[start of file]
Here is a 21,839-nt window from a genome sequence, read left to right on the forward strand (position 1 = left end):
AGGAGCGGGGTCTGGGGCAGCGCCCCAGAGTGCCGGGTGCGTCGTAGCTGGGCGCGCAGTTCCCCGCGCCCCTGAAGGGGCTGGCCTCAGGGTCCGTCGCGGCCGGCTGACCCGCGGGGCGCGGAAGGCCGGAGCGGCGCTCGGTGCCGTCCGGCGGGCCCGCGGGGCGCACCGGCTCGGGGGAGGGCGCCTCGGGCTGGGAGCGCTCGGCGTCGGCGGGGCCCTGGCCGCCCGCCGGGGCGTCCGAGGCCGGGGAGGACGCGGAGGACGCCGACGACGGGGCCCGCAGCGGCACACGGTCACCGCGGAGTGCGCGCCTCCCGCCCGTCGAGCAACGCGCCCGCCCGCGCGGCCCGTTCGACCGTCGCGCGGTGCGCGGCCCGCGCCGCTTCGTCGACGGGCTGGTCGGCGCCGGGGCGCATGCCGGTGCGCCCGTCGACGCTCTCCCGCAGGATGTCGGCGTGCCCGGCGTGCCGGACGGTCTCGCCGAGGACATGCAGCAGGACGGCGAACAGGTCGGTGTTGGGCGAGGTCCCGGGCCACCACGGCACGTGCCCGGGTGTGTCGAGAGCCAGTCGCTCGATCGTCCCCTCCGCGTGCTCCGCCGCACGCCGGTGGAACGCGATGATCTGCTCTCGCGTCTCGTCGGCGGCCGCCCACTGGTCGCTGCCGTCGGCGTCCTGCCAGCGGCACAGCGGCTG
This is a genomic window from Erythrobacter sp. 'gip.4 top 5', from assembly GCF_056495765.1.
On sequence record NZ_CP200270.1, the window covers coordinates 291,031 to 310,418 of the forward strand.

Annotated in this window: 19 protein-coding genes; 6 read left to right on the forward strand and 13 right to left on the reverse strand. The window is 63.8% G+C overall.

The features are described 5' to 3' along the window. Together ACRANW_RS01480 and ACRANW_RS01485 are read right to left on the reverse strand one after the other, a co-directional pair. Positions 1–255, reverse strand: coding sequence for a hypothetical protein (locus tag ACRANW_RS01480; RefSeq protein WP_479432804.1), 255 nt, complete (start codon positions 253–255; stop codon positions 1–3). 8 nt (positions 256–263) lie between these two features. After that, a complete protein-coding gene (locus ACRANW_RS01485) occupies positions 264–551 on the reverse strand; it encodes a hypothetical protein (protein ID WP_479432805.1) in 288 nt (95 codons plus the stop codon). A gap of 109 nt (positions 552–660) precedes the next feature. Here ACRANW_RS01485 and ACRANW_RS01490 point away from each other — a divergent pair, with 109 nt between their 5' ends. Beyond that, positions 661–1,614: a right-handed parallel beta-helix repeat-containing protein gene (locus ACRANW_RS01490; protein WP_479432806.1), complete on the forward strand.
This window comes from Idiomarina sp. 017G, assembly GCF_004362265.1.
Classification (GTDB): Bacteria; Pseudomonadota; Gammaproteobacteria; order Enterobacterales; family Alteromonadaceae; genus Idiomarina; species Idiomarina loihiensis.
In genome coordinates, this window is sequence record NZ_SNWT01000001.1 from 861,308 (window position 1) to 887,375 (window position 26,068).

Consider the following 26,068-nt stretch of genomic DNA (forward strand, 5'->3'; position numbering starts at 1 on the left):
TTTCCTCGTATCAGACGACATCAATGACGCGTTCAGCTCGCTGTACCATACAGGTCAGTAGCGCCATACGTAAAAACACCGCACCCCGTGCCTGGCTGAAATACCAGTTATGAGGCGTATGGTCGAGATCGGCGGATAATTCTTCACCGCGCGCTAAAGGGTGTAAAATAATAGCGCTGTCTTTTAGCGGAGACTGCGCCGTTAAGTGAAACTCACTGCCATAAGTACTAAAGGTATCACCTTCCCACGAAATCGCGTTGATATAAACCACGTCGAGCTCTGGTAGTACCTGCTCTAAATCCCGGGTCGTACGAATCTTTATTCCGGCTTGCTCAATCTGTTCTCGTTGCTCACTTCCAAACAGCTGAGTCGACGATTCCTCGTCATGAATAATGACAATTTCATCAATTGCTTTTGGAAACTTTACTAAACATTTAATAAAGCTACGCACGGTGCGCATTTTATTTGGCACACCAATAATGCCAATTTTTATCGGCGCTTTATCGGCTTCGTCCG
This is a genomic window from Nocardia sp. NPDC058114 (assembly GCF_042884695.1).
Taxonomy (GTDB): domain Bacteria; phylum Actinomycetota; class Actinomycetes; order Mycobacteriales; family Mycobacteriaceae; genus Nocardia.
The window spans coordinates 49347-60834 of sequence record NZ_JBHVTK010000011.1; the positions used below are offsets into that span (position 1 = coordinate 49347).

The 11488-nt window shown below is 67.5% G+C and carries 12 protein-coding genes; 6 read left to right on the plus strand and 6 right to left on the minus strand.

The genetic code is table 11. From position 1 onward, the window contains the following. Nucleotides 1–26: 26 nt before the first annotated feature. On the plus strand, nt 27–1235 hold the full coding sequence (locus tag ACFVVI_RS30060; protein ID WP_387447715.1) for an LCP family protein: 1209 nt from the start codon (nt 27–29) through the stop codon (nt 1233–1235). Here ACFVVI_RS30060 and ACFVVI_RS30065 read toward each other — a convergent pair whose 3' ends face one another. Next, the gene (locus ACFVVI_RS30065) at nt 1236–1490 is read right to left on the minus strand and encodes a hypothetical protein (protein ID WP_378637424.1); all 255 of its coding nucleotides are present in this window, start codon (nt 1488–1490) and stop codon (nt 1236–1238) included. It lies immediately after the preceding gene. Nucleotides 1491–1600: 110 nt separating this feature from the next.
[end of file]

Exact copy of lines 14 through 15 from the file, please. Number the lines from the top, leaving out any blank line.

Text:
The window spans coordinates 49347-60834 of sequence record NZ_JBHVTK010000011.1; the positions used below are offsets into that span (position 1 = coordinate 49347).

The 11488-nt window shown below is 67.5% G+C and carries 12 protein-coding genes; 6 read left to right on the plus strand and 6 right to left on the minus strand.